Missing the man in direct line of fire
What was common among Audie Murphy, Glenn Ford, John Wayne, and Fernando Poe Jr.? They were movie stars who often portrayed the role of fast draws in western or cowboy films. It was a usual scene their movies that the hero, like FPJ, would face the villain like Max Alvarado, in a gun duel with the result a foregone conclusion.
I have resolved to treat the conviction of Janet Napoles and the acquittal of her co-accused, Senator Bong Revilla, by the Sandiganbayan of plunder in a much lighter way, no offense to the graft court. True to the off tangent nature of this column, I will not opine on the decision, I will leave that to the more profound opinion makers to explain to those who do not have a copy of the court’s ruling or those who don’t understand it. Rather, let me bring you to an OK Corral kind of a situation in a western with actor Bong Revilla preparing to draw his gun against a masked opponent. Let us imagine that Revilla acts as the villain because he was the accused in the case and the masked man, probably the prosecutor, as the hero. Because Revilla is the high-profile personality, let us place Napoles, the other villain, in a minor role and standing directly behind him.
Around the area where our imagined gunfight takes place, there are other high officials observing with some of them thinking about their own duels someday. Also present are some learned individuals, who in their fancied objectivity, bet on the defeat of the villain. There are illiterates, too, who always cast their lot with the hero. The ordinary citizens watching pretend to hold judgment. While some of them are looking who will be the fast draw, the greater majority hope to know which side is right. The scene is very tense and so quiet that you can hear a proverbial pin drop. Then, a gun report is heard. In the split second that follows, Napoles, behind Revilla, falls, apparently, lifeless. Her fall is our equivalent of her conviction.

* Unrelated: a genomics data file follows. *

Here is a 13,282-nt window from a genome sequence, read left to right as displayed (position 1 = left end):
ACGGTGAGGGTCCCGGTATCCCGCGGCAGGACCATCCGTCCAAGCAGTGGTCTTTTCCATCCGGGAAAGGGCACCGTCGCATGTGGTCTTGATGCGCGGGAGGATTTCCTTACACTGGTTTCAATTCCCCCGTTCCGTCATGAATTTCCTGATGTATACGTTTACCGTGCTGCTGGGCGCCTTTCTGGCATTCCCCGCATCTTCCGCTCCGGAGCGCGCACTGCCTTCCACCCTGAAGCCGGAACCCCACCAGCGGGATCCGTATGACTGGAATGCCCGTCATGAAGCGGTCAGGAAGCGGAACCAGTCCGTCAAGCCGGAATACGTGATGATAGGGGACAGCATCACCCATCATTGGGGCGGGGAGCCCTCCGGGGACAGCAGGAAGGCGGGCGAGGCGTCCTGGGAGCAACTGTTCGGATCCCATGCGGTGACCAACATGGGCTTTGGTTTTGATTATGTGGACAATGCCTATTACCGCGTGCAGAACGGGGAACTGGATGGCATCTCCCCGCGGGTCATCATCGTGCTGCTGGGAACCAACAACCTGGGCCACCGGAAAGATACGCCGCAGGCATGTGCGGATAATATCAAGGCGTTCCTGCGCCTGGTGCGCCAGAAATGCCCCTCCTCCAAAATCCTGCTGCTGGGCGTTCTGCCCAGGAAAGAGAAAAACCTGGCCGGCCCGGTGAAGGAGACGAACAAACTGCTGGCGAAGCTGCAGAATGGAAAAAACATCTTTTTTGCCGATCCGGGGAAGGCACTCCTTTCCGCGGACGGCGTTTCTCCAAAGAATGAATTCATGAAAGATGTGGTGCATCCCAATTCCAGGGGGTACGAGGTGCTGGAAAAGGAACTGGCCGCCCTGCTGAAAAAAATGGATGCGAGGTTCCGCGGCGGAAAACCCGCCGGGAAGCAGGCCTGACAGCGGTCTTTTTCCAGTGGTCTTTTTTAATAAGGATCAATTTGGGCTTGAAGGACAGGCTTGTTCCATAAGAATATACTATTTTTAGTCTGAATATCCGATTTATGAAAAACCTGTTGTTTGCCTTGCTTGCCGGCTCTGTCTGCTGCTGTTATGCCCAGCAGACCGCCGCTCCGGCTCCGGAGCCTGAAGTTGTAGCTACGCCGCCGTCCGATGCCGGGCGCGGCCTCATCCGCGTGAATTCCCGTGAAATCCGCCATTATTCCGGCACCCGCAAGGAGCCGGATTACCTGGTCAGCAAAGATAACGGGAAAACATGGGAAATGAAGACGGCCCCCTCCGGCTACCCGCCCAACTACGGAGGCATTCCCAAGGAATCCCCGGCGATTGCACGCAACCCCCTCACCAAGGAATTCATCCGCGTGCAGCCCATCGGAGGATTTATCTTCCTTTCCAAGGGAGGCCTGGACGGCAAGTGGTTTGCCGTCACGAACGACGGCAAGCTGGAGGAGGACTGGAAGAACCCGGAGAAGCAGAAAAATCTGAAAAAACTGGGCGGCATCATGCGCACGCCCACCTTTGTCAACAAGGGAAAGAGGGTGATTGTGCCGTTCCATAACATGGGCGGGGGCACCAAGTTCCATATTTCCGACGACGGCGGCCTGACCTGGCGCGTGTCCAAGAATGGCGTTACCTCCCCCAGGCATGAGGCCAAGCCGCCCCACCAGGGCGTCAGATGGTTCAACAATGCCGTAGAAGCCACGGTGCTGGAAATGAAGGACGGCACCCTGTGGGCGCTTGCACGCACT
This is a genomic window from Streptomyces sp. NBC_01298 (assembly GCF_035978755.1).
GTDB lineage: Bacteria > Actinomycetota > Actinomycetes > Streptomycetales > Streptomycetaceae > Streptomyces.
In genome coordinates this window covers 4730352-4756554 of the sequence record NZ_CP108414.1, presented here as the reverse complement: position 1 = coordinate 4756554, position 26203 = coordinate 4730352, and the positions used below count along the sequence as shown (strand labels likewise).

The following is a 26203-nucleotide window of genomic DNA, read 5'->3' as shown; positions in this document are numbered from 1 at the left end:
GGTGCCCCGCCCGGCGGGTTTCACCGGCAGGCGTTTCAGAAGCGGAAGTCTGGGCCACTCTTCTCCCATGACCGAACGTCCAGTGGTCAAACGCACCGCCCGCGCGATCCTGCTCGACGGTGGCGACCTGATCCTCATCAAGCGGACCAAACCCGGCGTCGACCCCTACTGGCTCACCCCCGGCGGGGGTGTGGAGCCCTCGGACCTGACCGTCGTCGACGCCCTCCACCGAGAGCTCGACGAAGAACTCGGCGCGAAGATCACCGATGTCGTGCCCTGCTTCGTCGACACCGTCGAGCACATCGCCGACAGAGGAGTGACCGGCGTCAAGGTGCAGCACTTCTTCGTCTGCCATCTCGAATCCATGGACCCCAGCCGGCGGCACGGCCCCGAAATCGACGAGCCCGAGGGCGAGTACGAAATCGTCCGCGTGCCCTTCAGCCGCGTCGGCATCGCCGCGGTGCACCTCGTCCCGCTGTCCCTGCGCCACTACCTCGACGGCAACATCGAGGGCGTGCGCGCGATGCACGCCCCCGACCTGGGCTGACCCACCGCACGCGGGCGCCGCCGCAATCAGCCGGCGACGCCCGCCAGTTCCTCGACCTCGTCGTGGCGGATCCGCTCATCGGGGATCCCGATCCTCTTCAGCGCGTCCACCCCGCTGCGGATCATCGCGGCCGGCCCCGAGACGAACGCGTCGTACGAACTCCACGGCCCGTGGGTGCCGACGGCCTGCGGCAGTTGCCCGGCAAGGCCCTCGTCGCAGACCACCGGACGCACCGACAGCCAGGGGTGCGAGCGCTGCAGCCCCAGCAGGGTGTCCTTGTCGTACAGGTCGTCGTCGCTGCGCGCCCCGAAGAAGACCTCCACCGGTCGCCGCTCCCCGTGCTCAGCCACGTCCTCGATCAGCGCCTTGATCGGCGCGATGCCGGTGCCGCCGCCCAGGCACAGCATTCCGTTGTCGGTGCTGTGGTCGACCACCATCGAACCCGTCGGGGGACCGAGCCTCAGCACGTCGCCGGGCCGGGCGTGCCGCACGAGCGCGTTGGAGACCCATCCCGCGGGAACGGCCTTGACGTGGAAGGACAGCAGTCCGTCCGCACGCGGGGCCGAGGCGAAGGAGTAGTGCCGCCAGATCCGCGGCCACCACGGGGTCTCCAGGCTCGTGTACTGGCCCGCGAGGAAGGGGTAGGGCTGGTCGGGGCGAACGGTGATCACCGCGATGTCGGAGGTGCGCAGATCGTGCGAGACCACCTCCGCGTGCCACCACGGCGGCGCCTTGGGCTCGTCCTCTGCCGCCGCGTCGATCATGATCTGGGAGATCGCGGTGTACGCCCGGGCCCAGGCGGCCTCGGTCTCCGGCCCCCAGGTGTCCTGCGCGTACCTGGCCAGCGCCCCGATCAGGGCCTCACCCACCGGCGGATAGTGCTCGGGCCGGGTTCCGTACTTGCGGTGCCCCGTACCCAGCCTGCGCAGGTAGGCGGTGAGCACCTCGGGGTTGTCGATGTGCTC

In our make-believe situation, everyone is stunned. A few among them are more bewildered though. Killing is, no doubt, gruesome. The sight of blood dripping from a body punctured by a bullet is horrifying. But, what is comforting is that most of us expect the masked man, the prosecutor, to triumph. After all, he is the hero. He is supposed to draw his gun quicker and kill villains.
This is where many are in a state of disbelief. In real life, Revilla is a high-strung personality compared to a nondescript Napoles. The former is a source of power and can therefore wield protective influence. Where there are ruffles in some transactions, his call has a calming effect. Necessarily, the latter expects that when the going gets rough, the former can bail her. Following that order of importance, Revilla, stands at the front of Napoles, in the same direct line of fire indicated in this makebelieve story. That way, if the masked man draws his revolver and shoots at his adversary, he hits him first before Napoles.
Why would the lady villain fall from the gun fired by the hero when the person in front of her, in the direct line of fire, goes unscathed? This analogy, however ungeometric, highlights the disbelief of people upon learning of the decision of the Sandiganbayan. Indeed, while we respect the court’s ruling, it is difficult to understand that Napoles, who might have been emboldened to do what she did by the supposed protection of Revilla is convicted and yet her perceived partner in crime is acquitted.